It’s always fun to talk about the great things you should do and experience in Disney World, but there’s definitely a list of no-no’s to abide by if you want to have the smoothest trip possible. Can you survive a trip even if you ignore the items on this list? Absolutely. But it’s always our goal to help our readers be armed with tips that will help make a trip as magical as possible!
1. Going without having any working knowledge of the parks
I’m not saying that a first time Disney guest needs to be an expert before a first trip. That being said, a basic working knowledge of Walt Disney World is essential. You should know generally which parks are there and the major attractions at each park. Looking over a park map and attractions list before you go is helpful in prioritizing what your family wants to do. You should also have an idea of what attractions are most popular, so you know what to expect in terms of wait times and best times to visit those attractions. This will also help you select FastPasses.
2. Visiting without advanced dining reservations
Whether you are a serious foodie or just like to have fun at your meals, you are going to be delighted by the dining options at Disney. Unfortunately, you really do need to secure Advanced Dining Reservations (ADR’s) for a lot of Disney restaurants- especially during peak travel seasons. The chances of being able to walk up to a popular restaurant and successfully get a table are slim. This doesn’t mean you can’t try, of course. You might want to check the ADR availability for restaurants on the online system while you are on the trip- I’ve found that there are many great reservations to be had online on the day before, or even the day of, the reservation. Still, you won’t be so lucky with the most popular places (like Be Our Guest or Le Cellier) unless you book well in advance. The ADR reservation system is simple to use. You can visit https://disneyworld.disney.go.com/dining to select reservations, or call (407)-WDW-DINE. Reservations can be made up to 180 days in advance of your trip.
3. Forcing kids to ride things they aren’t ready for
I can completely understand wanting to coax a nervous child onto a ride for the first time when you think that the child is truly ready for the experience. I vividly remember being a 9-year old Disney first-timer and refusing to ride Mr. Toad’s Wild Ride because a “wild ride” sounded too scary. My dad rode it without my mom and me, and in retrospect I do wish that they had just talked some sense in to me and made me ride it. There are other cases, though, where bringing your child on something that might be too scary can have long-lasting consequences. For example, the small drop in Pirates of the Caribbean might make your child fear all other boat or dark rides. (If you want to read about some chicken and child-proof rides, here’s a great article to check out: Disney For Chickens). If you have a child with you who doesn’t want to ride something, many rides do offer a rider swap, which means that you and another adult can take turns waiting with the child while you each ride.
4. Not knowing how to use the transportation system
At the very least, you should know that buses are available to take you to the parks from the resorts. You should also know where the monorail stops and what resorts have walking or boat access to parks. “So, how do we get there?” is not a question for the morning of your park departure. You should have an idea in advance if you want to be out and about in a timely manner.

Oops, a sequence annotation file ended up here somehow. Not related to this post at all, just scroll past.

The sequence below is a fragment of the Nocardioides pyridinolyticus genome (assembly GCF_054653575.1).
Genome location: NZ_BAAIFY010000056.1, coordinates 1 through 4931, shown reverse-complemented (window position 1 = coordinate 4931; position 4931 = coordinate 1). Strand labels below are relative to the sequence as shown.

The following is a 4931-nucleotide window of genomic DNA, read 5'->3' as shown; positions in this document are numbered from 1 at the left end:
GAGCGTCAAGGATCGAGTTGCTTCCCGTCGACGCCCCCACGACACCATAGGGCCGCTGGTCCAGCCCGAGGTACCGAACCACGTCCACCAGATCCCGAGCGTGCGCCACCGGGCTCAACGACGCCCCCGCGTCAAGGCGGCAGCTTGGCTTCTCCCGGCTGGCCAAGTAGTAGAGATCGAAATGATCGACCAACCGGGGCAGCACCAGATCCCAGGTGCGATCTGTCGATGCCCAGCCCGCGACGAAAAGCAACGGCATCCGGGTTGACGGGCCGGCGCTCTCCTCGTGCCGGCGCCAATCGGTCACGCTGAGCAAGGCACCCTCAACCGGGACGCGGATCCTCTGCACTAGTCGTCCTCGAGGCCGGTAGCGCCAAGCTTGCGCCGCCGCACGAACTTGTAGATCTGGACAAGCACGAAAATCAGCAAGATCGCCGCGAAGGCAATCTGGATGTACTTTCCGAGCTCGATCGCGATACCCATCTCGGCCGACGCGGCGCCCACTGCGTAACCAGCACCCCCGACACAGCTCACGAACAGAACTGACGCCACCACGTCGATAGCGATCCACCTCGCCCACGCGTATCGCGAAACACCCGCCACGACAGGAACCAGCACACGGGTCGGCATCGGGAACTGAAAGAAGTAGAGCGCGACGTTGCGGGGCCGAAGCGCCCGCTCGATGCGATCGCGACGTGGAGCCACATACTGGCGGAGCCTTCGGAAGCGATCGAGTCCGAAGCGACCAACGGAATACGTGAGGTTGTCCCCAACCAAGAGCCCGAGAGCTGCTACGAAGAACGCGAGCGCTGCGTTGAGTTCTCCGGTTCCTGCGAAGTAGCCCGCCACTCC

5. Behaving badly
Littering, swearing, or cutting in line are all examples of poor park behavior. Behaving badly in the parks is not magical, so don’t do it! Luckily, the parks are generally pretty friendly, and unsavory behavior is usually minimal.
6. Going to the parks without FastPass+ reservations
I know you may not want to decide what you will ride at 2pm in 6 months, but you really should. You can always change your reservations if you need to, but you really are missing out if you don’t reserve anything. The availability at the FastPass+ kiosks on the day you are in the park is limited.
7. Arriving without knowledge of what type of tickets to buy
Do you need park-hoppers? How about the “water parks and more” option? This is something to figure out before you begin your vacation. You’ll need to know if you are okay with limiting yourself to one park per day, and if you plan to visit water parks, miniature golf, and other “extra” experiences.
8. Refusing to get up early
Sleeping in is glorious, but arriving at the park at rope drop (before park opening) is highly beneficial. If you don’t believe me, try it just once. You will be able to ride many rides quickly in the first hour that that park is open. Even people who intend to get to the park early often don’t make it, so if you can manage it then you really will be in a good position to experience many attractions quickly with minimal lines.
9. Dressing for style instead of comfort
Everyone likes to look cute, but save the heals for home. Even if you want to dress up for a nice dinner, wear your comfortable shoes unless you’re going straight to the restaurant and doing no other walking. You can always bring them in a bag to slip on later. Comfortable shoes are a must! You’ll also want to dress comfortably for heat and sun!
10. Underestimating the importance of breaks
Breaks are great for keeping moods in tip-top shape. Whether you take a mid-day break to swim at the pool or nap, or you just take a long, leisurely lunch mid-day, breaks are extremely important if you plan to see and do a lot on your vacation. This is true for children and adults. Can you stay in the park from opening to close? Sure, but it’s pretty hard to sustain that pace for more than a day or two.
What are your personal Disney no-no’s? Share your tips with us!
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